There are several reasons for congiguous identity keys.
1) It's much simpler to keep ID keys in sync between production and testing systems.
2) Coding can be simpler and more reliable. In testing I can add the rows, then delete where ID > (the max key before additions) then reset the ID key again. This is probably the best reason. When I am adding rows to a table. Of course no one else better be adding rows at the same time or it won't work anyway and I'll have to code to find the records I just added and then select the max key to reset back to.
3) It's clean.
4) What if your id keys don't go up by 1? You could run out of ID keys fast, having very large gaps and an application may not be able to handle keys that are larger than x.
5) Some designs depend on certain values for identity fields, probably a poor design mind you....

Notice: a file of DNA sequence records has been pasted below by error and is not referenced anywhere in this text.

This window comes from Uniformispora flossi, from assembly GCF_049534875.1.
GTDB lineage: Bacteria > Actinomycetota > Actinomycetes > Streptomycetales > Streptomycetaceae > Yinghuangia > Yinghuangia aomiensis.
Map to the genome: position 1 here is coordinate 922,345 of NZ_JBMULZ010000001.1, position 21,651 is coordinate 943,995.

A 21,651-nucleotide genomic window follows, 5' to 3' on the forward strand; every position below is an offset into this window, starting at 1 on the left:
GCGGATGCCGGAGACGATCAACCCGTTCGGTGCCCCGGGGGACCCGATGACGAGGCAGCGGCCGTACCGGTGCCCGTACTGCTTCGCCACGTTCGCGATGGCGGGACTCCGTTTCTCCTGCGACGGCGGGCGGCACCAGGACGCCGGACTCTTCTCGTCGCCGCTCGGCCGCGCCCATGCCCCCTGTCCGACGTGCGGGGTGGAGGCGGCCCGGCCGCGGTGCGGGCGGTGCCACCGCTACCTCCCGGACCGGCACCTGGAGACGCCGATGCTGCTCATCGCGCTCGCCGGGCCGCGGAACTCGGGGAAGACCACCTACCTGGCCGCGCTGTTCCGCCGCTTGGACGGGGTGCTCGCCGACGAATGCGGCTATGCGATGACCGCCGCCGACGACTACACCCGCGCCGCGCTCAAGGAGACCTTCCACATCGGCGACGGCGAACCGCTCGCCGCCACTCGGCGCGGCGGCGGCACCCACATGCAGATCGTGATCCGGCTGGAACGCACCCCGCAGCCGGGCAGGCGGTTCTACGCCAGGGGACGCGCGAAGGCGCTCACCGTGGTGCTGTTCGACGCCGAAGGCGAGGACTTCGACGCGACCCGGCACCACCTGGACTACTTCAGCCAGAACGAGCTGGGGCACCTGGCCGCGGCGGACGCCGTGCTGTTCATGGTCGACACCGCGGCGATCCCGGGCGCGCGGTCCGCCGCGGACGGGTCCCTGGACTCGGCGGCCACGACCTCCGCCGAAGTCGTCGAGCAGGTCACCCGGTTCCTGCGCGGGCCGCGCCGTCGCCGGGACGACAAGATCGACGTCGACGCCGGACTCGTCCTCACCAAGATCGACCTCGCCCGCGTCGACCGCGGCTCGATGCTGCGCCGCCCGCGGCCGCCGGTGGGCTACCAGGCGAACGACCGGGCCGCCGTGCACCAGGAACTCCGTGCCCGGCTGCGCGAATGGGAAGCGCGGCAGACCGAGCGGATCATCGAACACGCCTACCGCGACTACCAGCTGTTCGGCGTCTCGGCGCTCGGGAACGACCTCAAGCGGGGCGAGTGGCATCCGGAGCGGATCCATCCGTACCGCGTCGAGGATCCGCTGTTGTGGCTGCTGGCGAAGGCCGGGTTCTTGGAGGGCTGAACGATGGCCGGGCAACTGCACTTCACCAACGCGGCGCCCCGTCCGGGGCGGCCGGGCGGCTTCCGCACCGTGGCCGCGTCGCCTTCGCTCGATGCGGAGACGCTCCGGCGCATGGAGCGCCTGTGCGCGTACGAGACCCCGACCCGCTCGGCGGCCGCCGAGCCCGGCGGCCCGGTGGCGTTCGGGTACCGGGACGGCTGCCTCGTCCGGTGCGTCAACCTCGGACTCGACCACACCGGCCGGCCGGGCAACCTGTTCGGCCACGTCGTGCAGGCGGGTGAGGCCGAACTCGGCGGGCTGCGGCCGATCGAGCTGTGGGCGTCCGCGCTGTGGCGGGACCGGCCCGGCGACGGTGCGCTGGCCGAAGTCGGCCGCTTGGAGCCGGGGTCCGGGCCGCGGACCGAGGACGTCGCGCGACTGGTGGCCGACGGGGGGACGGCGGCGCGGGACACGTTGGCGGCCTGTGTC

6) Some gaps are better left. Especially when cleaning up some data that has been live. There may be history attached to it that will be kept. I don't like to reuse keys in case someone coded against the ID's and some programmers have....
FYI: to do this for Sybase:
Select max(id) key from table (either before inserts or after deletions) and then use sp_chgattribute to reset the identity key back.
select max(table1_id) from database..table1
-- example 300
sp_chgattribute table1, 'identity_burn_max', 0, '300'
7) Reason 7 is for us OCD types!